One of the more interesting fields of interest I have is in biblical archaeology. In a time in which skeptics abound, and critics denounce the reliability of the Bible, archaeologists continue to uncover material that only enhances the reliability of the Scriptures. Recently, Dr. Eilat Mazar of Hebrew University in Jerusalem uncovered a 2,700-year-old seal believed to have belonged to the prophet Isaiah. The dating of the seal lines up with the timeline in which Isaiah was active as a prophet of Israel, and this discovery was made ten feet from another discovery attributed to King Hezekiah of Judah—two finds that further validate biblical records.
In such days, seals were an authentication of the identity of people. The seal would have likely been attached to documents sent by the one whose seal bore either the insignia or name of the sender. In this case, the discovered seal is inscribed in ancient Hebrew with the name “Yesha’yah[u] nvy.” This is Isaiah’s name in Hebrew (Yesha’yah[u]) followed by his title, nvy. The title is likely the Hebrew term translated as “prophet” despite one letter (aleph) missing at the end of nvy on the seal. Therefore, the seal literally communicates, “The Prophet Isaiah.”
In 2 Kings 18–19, the Bible records how King Hezekiah relied on Isaiah’s counsel during the Assyrian siege. The dating of Hezekiah’s reign was from 727 to 698 BC, and this is also the time of Isaiah’s ministry. Isaiah’s ministry spanned from King Uzziah through Jotham, Ahaz, and the first fourteen years of Hezekiah. Isaiah 6 is the earliest description of heaven in Scripture, and the prophet’s writing is among the most quoted in the New Testament as to the proof of Christ as Messiah and His messianic reign.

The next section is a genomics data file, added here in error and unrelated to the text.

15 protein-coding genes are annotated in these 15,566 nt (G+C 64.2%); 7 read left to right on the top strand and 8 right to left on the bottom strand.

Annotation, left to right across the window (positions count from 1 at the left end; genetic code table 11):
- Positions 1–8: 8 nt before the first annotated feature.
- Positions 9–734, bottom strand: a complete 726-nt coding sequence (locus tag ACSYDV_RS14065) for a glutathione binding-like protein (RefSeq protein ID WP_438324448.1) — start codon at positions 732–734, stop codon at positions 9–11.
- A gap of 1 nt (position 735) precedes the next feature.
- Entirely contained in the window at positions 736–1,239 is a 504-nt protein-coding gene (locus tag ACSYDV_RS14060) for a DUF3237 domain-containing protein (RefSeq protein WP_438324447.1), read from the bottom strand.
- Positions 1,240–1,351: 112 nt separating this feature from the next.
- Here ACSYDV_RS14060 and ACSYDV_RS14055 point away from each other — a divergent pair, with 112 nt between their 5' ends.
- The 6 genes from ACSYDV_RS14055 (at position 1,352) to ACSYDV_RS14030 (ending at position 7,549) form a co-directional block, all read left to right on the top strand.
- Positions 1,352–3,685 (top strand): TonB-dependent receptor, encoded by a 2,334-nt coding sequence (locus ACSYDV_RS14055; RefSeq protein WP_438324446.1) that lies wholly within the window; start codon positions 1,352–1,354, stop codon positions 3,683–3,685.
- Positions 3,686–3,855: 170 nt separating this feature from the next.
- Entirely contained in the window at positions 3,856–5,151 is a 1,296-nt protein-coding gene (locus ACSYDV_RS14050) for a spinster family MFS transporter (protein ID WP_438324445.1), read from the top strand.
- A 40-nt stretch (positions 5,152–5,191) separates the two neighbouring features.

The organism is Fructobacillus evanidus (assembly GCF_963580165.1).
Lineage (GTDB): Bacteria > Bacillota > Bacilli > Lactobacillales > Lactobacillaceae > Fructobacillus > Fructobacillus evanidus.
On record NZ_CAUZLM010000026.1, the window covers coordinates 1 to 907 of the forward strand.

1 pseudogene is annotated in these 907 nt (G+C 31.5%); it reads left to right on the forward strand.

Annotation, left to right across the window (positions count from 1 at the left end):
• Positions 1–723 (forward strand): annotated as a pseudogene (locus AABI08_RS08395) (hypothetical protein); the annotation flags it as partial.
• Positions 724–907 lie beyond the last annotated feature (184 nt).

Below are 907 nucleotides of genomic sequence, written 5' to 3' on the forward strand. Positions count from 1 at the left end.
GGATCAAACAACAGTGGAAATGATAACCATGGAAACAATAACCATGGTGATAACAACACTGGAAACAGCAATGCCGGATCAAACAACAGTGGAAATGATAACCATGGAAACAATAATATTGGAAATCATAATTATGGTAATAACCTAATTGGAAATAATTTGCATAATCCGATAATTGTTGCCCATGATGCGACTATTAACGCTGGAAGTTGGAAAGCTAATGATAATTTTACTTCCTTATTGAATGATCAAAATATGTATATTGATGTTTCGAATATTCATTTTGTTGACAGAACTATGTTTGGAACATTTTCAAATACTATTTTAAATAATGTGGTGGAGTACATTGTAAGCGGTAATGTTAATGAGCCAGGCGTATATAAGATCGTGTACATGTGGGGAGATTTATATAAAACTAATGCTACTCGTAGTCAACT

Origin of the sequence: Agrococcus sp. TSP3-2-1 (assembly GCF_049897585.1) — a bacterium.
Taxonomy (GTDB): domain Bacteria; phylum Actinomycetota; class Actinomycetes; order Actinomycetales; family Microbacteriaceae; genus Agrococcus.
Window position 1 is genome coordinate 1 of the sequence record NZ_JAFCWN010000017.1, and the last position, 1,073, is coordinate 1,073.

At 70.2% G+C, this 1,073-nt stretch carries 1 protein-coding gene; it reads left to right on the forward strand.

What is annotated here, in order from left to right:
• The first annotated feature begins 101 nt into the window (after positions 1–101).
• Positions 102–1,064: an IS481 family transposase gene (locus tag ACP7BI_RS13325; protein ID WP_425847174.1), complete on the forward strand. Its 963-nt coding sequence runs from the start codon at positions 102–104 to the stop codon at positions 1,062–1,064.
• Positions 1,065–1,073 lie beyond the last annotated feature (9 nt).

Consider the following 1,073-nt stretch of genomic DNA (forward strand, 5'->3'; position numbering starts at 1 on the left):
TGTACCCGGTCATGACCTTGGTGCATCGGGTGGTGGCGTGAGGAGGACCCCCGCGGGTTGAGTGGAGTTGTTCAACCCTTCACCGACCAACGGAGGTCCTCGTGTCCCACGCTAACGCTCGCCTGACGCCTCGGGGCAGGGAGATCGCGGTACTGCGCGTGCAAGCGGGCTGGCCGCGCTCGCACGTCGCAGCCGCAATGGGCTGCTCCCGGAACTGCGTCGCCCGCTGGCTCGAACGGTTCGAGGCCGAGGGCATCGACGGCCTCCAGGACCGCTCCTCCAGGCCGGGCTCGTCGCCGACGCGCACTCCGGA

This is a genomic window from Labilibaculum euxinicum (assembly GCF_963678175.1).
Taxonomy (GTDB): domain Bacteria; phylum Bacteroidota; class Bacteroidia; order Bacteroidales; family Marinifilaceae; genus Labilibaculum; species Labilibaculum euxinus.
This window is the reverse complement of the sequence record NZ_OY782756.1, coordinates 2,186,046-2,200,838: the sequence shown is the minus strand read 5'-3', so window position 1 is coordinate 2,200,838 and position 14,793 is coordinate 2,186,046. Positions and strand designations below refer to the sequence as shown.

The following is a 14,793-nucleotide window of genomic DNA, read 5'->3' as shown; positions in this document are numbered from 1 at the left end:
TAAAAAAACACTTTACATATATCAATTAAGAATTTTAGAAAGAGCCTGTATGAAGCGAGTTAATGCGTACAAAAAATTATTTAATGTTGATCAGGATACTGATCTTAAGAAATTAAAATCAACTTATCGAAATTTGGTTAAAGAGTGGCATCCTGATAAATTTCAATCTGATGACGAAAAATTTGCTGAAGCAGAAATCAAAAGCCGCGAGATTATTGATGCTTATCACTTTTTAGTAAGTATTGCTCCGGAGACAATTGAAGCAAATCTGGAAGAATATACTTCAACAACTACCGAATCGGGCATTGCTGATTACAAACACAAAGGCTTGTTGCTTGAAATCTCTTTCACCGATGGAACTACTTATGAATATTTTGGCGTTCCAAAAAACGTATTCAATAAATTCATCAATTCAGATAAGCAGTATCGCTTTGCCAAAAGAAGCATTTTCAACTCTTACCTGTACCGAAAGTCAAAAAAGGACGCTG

As far as I am aware, scholars have not really disputed the existence of the historical Isaiah, so this discovery doesn’t undo misconceptions. If anything, it only further enhances what the Bible records—which is Isaiah’s influence in the 8th century BC Jerusalem. Because Isaiah was a prophet of the kings’ court, he would have enjoyed a rather important status in Judah. The editor of Biblical Archaeology Review—Dr. Robert Cargill (PhD, UCLA)—is one who has spent much of his career debunking false archaeological claims, and he thinks Mazar has found “the first archaeological and extra-biblical reference to the prophet.” Graciously, Cargill allowed Dr. Candida Moss (PhD, Yale) to first break the story, which she did here and wrote a follow-up here. Another voice weighing in worth your time is Dr. Christopher Rollston (PhD, Johns Hopkins University [Department of Near Eastern Studies]) who gave his thoughts on his personal website here. Happy reading.